A 3D-printed fuel injection nozzle developed by the Technical University of Denmark (DTU) and MAN Energy Solutions could reduce NOx emissions.
A post-doctoral researcher from DTU Mechanical Engineering, Thomas Dahmen, has developed a methodology for how 3D-printed nozzles could be designed to increase engine performance and product lifetime. The resulting 3D-printed injection nozzle showed such promising results in the DTU laboratory that it was subsequently tested on MAN Energy Solutions’ full-scale test engine at the Research Centre Copenhagen.
The design achieved better fuel flow with a more curved design, and initial trials suggest that the nozzle could help reduce NOx emissions from the engine. Further studies will be required to demonstrate this.
In addition to looking at the nozzle design, Dahmen compared the benefits of two different 3D printing techniques – Laser Powder Bed Fusion and Binder Jetting – in combination with using different types of materials for the nozzles. “This part of the analyses highlighted the suitability of Binder Jetting for intricate flow-related nozzle features and special high-temperature materials which would be impossible to realise with other manufacturing processes,” he said.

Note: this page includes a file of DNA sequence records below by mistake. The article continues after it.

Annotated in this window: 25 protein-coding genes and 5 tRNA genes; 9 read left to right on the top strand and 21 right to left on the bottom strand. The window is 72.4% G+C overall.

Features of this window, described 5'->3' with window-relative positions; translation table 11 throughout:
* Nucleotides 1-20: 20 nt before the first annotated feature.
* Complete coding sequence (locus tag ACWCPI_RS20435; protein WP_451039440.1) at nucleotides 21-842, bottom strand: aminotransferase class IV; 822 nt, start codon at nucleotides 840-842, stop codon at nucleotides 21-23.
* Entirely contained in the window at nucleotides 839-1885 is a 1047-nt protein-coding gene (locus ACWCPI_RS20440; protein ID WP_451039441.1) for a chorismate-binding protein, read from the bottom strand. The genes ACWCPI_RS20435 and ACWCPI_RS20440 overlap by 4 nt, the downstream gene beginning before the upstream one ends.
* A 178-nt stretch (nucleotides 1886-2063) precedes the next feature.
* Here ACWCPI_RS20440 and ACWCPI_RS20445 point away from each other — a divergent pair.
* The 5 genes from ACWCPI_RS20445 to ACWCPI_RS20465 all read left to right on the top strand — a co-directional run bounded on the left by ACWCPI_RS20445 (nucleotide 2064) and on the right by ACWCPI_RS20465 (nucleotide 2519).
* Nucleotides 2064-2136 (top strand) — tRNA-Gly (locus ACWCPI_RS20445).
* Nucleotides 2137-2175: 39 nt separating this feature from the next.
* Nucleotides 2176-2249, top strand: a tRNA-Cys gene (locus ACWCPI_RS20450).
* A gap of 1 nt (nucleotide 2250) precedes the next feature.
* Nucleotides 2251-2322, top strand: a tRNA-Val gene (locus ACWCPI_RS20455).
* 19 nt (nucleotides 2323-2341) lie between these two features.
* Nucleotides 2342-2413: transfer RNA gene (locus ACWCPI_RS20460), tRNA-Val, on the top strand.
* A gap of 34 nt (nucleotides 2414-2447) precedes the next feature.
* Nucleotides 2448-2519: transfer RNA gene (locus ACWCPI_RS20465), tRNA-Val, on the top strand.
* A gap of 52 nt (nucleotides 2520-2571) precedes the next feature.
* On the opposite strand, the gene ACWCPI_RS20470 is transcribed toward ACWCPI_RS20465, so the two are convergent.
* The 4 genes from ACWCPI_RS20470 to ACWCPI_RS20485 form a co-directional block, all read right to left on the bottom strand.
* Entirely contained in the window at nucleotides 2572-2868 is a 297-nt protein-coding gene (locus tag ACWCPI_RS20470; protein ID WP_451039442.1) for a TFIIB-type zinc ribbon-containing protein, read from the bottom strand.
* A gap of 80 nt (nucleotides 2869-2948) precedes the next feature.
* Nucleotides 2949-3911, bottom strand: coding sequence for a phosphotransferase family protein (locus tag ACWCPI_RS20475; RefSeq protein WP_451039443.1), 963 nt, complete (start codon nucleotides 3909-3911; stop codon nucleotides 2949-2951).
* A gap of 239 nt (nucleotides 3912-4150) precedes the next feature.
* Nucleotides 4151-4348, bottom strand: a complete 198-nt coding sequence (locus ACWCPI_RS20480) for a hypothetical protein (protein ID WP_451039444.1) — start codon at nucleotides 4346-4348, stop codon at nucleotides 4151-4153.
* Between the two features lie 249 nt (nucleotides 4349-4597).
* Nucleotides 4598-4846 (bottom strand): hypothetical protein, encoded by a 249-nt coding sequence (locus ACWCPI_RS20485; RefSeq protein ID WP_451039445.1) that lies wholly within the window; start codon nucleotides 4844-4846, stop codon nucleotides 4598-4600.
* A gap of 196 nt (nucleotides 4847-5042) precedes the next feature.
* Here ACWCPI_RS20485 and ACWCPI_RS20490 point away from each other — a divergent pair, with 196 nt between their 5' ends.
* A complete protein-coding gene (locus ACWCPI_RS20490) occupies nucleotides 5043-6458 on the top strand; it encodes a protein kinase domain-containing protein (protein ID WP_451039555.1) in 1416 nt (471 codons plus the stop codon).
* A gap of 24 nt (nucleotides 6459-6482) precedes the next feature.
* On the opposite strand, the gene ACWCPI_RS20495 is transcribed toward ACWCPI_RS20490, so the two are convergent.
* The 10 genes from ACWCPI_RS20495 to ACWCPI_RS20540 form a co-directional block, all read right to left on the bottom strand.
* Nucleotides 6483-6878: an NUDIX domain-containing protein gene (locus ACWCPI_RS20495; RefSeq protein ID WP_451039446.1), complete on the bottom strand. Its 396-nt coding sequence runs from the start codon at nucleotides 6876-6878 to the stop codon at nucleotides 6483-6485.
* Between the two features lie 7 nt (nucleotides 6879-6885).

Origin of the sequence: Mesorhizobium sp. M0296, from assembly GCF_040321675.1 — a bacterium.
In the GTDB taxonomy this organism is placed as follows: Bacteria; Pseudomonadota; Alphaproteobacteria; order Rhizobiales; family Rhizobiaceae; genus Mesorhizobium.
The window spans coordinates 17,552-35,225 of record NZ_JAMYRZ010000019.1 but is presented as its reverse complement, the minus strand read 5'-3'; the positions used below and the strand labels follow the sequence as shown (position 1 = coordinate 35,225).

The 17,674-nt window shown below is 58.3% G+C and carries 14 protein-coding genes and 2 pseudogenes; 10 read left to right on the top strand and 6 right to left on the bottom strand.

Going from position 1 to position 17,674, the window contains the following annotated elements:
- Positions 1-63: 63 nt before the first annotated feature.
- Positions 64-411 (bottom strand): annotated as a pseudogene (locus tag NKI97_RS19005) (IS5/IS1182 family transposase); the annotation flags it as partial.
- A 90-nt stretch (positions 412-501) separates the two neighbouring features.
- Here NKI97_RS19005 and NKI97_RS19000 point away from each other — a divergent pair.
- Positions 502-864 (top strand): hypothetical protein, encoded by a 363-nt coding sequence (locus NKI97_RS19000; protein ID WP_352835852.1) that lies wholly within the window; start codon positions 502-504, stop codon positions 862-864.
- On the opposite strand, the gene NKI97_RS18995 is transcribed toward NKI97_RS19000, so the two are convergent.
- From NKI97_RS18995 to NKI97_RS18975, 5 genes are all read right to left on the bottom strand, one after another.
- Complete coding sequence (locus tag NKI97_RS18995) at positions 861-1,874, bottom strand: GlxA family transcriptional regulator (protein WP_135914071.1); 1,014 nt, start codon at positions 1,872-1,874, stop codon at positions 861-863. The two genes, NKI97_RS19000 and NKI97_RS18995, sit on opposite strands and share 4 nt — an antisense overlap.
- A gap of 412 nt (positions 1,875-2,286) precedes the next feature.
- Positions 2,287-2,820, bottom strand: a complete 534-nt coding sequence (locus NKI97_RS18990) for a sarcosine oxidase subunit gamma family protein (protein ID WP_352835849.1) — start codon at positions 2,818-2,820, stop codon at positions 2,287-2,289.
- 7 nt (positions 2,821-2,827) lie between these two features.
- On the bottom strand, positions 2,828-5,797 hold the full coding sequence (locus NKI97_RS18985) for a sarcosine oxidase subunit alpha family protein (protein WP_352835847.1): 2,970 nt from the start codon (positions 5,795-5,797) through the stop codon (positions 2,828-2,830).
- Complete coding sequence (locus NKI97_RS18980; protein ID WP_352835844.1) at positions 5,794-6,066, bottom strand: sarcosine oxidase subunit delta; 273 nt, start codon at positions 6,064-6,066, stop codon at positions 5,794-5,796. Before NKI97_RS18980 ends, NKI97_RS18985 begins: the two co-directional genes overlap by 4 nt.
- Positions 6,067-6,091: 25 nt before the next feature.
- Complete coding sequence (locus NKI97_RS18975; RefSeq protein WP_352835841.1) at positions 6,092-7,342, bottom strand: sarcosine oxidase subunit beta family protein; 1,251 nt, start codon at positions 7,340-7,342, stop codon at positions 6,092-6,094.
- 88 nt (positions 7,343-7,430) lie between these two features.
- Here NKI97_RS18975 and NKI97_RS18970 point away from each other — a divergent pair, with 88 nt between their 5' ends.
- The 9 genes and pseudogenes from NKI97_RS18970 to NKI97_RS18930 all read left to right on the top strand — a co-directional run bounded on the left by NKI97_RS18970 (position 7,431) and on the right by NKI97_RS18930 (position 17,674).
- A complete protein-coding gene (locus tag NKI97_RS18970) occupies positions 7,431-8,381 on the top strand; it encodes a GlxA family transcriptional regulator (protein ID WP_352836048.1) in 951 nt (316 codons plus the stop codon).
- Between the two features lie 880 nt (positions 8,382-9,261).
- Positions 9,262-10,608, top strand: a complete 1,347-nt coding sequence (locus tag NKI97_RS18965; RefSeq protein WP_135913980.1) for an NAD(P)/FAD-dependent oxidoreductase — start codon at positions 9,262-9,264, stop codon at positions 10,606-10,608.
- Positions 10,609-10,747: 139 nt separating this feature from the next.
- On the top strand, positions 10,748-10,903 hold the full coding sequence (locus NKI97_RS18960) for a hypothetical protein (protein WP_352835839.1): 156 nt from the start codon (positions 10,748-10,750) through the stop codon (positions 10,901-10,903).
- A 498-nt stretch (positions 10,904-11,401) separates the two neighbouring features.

“At MAN Energy Solutions, we’ve long been aware that 3D-printed metal can provide us with some opportunities to design important parts of our ship engines that were not previously possible. This made a collaboration with DTU on exploring the potential an obvious choice,” says Peter Hagen, mechanical engineer at MAN Energy Solutions. “Thomas’s thorough investigation has given us a fantastic basis for moving forward with 3D printing of metal components for marine engines. I’m quite sure we’ll see them in real engines soon.”